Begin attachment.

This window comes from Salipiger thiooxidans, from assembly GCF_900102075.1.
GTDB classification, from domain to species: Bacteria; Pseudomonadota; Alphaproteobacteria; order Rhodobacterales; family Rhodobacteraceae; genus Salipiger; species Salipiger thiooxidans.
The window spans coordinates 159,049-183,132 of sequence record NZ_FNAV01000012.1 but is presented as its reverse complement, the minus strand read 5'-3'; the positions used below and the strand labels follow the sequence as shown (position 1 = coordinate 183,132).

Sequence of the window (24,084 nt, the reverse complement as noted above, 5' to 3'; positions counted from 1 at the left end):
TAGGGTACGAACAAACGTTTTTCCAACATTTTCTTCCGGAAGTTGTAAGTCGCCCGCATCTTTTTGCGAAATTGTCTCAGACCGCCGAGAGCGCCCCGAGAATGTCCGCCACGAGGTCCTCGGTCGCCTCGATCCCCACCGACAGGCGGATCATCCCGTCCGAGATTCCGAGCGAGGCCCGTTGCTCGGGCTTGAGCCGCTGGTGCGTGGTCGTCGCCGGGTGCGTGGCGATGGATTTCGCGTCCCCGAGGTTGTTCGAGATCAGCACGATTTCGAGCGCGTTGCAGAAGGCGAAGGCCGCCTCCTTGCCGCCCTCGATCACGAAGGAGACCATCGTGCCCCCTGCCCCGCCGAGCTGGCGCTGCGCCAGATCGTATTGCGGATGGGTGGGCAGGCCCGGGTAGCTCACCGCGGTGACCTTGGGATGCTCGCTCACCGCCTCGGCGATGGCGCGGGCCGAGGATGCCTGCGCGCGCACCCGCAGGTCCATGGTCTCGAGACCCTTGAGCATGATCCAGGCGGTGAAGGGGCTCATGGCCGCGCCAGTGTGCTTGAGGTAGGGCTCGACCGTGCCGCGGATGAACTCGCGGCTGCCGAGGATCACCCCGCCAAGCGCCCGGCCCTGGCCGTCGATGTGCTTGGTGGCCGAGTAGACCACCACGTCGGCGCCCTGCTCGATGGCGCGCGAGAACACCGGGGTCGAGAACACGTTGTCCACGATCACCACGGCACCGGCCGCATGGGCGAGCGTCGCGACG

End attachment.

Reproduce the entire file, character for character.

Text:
This window comes from Salipiger thiooxidans, from assembly GCF_900102075.1.
GTDB classification, from domain to species: Bacteria; Pseudomonadota; Alphaproteobacteria; order Rhodobacterales; family Rhodobacteraceae; genus Salipiger; species Salipiger thiooxidans.
The window spans coordinates 159,049-183,132 of sequence record NZ_FNAV01000012.1 but is presented as its reverse complement, the minus strand read 5'-3'; the positions used below and the strand labels follow the sequence as shown (position 1 = coordinate 183,132).

Sequence of the window (24,084 nt, the reverse complement as noted above, 5' to 3'; positions counted from 1 at the left end):
TAGGGTACGAACAAACGTTTTTCCAACATTTTCTTCCGGAAGTTGTAAGTCGCCCGCATCTTTTTGCGAAATTGTCTCAGACCGCCGAGAGCGCCCCGAGAATGTCCGCCACGAGGTCCTCGGTCGCCTCGATCCCCACCGACAGGCGGATCATCCCGTCCGAGATTCCGAGCGAGGCCCGTTGCTCGGGCTTGAGCCGCTGGTGCGTGGTCGTCGCCGGGTGCGTGGCGATGGATTTCGCGTCCCCGAGGTTGTTCGAGATCAGCACGATTTCGAGCGCGTTGCAGAAGGCGAAGGCCGCCTCCTTGCCGCCCTCGATCACGAAGGAGACCATCGTGCCCCCTGCCCCGCCGAGCTGGCGCTGCGCCAGATCGTATTGCGGATGGGTGGGCAGGCCCGGGTAGCTCACCGCGGTGACCTTGGGATGCTCGCTCACCGCCTCGGCGATGGCGCGGGCCGAGGATGCCTGCGCGCGCACCCGCAGGTCCATGGTCTCGAGACCCTTGAGCATGATCCAGGCGGTGAAGGGGCTCATGGCCGCGCCAGTGTGCTTGAGGTAGGGCTCGACCGTGCCGCGGATGAACTCGCGGCTGCCGAGGATCACCCCGCCAAGCGCCCGGCCCTGGCCGTCGATGTGCTTGGTGGCCGAGTAGACCACCACGTCGGCGCCCTGCTCGATGGCGCGCGAGAACACCGGGGTCGAGAACACGTTGTCCACGATCACCACGGCACCGGCCGCATGGGCGAGCGTCGCGACG